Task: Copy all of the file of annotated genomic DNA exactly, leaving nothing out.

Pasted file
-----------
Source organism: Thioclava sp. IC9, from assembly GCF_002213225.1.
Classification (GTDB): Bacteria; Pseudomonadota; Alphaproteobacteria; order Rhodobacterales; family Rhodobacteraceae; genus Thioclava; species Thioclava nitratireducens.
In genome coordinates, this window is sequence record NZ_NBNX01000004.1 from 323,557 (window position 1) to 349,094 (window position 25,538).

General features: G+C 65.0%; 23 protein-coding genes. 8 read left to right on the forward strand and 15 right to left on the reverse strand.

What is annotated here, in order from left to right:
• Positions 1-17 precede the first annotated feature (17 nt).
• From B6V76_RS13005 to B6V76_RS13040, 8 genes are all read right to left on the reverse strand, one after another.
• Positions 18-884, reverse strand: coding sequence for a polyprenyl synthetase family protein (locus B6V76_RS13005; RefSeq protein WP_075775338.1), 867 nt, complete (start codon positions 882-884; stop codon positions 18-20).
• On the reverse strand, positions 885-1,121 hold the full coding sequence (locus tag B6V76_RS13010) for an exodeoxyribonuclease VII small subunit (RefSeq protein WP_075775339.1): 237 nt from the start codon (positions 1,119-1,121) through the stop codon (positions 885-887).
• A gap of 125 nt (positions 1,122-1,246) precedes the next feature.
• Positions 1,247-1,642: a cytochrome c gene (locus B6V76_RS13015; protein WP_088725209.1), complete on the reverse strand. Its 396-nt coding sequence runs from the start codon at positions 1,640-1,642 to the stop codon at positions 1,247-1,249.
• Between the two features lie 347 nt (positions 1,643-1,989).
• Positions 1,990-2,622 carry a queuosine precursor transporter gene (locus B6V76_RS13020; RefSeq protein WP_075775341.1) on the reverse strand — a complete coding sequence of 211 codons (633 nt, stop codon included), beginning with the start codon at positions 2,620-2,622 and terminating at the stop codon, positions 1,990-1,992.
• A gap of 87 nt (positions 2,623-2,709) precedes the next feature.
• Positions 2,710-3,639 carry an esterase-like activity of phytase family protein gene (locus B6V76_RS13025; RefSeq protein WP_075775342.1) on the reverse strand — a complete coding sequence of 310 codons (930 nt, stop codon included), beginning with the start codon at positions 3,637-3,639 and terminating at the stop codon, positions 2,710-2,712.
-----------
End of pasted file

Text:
Source organism: Thioclava sp. IC9, from assembly GCF_002213225.1.
Classification (GTDB): Bacteria; Pseudomonadota; Alphaproteobacteria; order Rhodobacterales; family Rhodobacteraceae; genus Thioclava; species Thioclava nitratireducens.
In genome coordinates, this window is sequence record NZ_NBNX01000004.1 from 323,557 (window position 1) to 349,094 (window position 25,538).

General features: G+C 65.0%; 23 protein-coding genes. 8 read left to right on the forward strand and 15 right to left on the reverse strand.

What is annotated here, in order from left to right:
• Positions 1-17 precede the first annotated feature (17 nt).
• From B6V76_RS13005 to B6V76_RS13040, 8 genes are all read right to left on the reverse strand, one after another.
• Positions 18-884, reverse strand: coding sequence for a polyprenyl synthetase family protein (locus B6V76_RS13005; RefSeq protein WP_075775338.1), 867 nt, complete (start codon positions 882-884; stop codon positions 18-20).
• On the reverse strand, positions 885-1,121 hold the full coding sequence (locus tag B6V76_RS13010) for an exodeoxyribonuclease VII small subunit (RefSeq protein WP_075775339.1): 237 nt from the start codon (positions 1,119-1,121) through the stop codon (positions 885-887).
• A gap of 125 nt (positions 1,122-1,246) precedes the next feature.
• Positions 1,247-1,642: a cytochrome c gene (locus B6V76_RS13015; protein WP_088725209.1), complete on the reverse strand. Its 396-nt coding sequence runs from the start codon at positions 1,640-1,642 to the stop codon at positions 1,247-1,249.
• Between the two features lie 347 nt (positions 1,643-1,989).
• Positions 1,990-2,622 carry a queuosine precursor transporter gene (locus B6V76_RS13020; RefSeq protein WP_075775341.1) on the reverse strand — a complete coding sequence of 211 codons (633 nt, stop codon included), beginning with the start codon at positions 2,620-2,622 and terminating at the stop codon, positions 1,990-1,992.
• A gap of 87 nt (positions 2,623-2,709) precedes the next feature.
• Positions 2,710-3,639 carry an esterase-like activity of phytase family protein gene (locus B6V76_RS13025; RefSeq protein WP_075775342.1) on the reverse strand — a complete coding sequence of 310 codons (930 nt, stop codon included), beginning with the start codon at positions 3,637-3,639 and terminating at the stop codon, positions 2,710-2,712.